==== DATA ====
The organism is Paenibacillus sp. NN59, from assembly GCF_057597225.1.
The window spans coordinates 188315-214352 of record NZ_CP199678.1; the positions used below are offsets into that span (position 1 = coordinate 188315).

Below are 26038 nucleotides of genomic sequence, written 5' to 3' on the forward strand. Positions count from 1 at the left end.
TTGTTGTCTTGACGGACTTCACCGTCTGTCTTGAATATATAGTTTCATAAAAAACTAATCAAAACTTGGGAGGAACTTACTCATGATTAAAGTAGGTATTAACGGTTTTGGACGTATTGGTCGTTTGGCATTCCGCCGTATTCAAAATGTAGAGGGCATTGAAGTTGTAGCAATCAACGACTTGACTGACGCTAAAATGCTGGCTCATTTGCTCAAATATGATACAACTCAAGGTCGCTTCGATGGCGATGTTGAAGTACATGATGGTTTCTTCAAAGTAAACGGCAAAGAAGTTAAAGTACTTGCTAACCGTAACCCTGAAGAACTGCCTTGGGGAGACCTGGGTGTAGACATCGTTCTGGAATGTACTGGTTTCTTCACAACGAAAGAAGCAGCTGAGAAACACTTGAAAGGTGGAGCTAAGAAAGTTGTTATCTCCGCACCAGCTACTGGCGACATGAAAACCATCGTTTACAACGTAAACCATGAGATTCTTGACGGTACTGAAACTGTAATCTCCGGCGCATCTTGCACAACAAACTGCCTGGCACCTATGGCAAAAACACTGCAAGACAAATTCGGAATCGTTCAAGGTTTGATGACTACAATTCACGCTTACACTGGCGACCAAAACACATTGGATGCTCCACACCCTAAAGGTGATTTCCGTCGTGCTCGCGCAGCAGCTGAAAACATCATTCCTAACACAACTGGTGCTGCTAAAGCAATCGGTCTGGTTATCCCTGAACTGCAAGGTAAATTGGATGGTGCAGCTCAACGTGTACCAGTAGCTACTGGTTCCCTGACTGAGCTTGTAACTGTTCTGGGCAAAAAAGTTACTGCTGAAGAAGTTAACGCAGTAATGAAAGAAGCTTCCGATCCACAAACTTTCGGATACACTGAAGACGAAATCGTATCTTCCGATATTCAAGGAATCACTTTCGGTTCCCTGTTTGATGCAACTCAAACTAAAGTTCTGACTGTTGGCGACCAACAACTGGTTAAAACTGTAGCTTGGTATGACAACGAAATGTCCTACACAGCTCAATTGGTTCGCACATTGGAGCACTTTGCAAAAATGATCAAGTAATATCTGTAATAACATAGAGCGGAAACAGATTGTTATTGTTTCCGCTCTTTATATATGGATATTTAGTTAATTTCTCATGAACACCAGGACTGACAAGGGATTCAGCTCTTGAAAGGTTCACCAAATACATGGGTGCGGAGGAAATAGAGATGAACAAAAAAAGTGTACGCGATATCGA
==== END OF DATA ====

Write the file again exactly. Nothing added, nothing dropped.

The organism is Paenibacillus sp. NN59, from assembly GCF_057597225.1.
The window spans coordinates 188315-214352 of record NZ_CP199678.1; the positions used below are offsets into that span (position 1 = coordinate 188315).

Below are 26038 nucleotides of genomic sequence, written 5' to 3' on the forward strand. Positions count from 1 at the left end.
TTGTTGTCTTGACGGACTTCACCGTCTGTCTTGAATATATAGTTTCATAAAAAACTAATCAAAACTTGGGAGGAACTTACTCATGATTAAAGTAGGTATTAACGGTTTTGGACGTATTGGTCGTTTGGCATTCCGCCGTATTCAAAATGTAGAGGGCATTGAAGTTGTAGCAATCAACGACTTGACTGACGCTAAAATGCTGGCTCATTTGCTCAAATATGATACAACTCAAGGTCGCTTCGATGGCGATGTTGAAGTACATGATGGTTTCTTCAAAGTAAACGGCAAAGAAGTTAAAGTACTTGCTAACCGTAACCCTGAAGAACTGCCTTGGGGAGACCTGGGTGTAGACATCGTTCTGGAATGTACTGGTTTCTTCACAACGAAAGAAGCAGCTGAGAAACACTTGAAAGGTGGAGCTAAGAAAGTTGTTATCTCCGCACCAGCTACTGGCGACATGAAAACCATCGTTTACAACGTAAACCATGAGATTCTTGACGGTACTGAAACTGTAATCTCCGGCGCATCTTGCACAACAAACTGCCTGGCACCTATGGCAAAAACACTGCAAGACAAATTCGGAATCGTTCAAGGTTTGATGACTACAATTCACGCTTACACTGGCGACCAAAACACATTGGATGCTCCACACCCTAAAGGTGATTTCCGTCGTGCTCGCGCAGCAGCTGAAAACATCATTCCTAACACAACTGGTGCTGCTAAAGCAATCGGTCTGGTTATCCCTGAACTGCAAGGTAAATTGGATGGTGCAGCTCAACGTGTACCAGTAGCTACTGGTTCCCTGACTGAGCTTGTAACTGTTCTGGGCAAAAAAGTTACTGCTGAAGAAGTTAACGCAGTAATGAAAGAAGCTTCCGATCCACAAACTTTCGGATACACTGAAGACGAAATCGTATCTTCCGATATTCAAGGAATCACTTTCGGTTCCCTGTTTGATGCAACTCAAACTAAAGTTCTGACTGTTGGCGACCAACAACTGGTTAAAACTGTAGCTTGGTATGACAACGAAATGTCCTACACAGCTCAATTGGTTCGCACATTGGAGCACTTTGCAAAAATGATCAAGTAATATCTGTAATAACATAGAGCGGAAACAGATTGTTATTGTTTCCGCTCTTTATATATGGATATTTAGTTAATTTCTCATGAACACCAGGACTGACAAGGGATTCAGCTCTTGAAAGGTTCACCAAATACATGGGTGCGGAGGAAATAGAGATGAACAAAAAAAGTGTACGCGATATCGA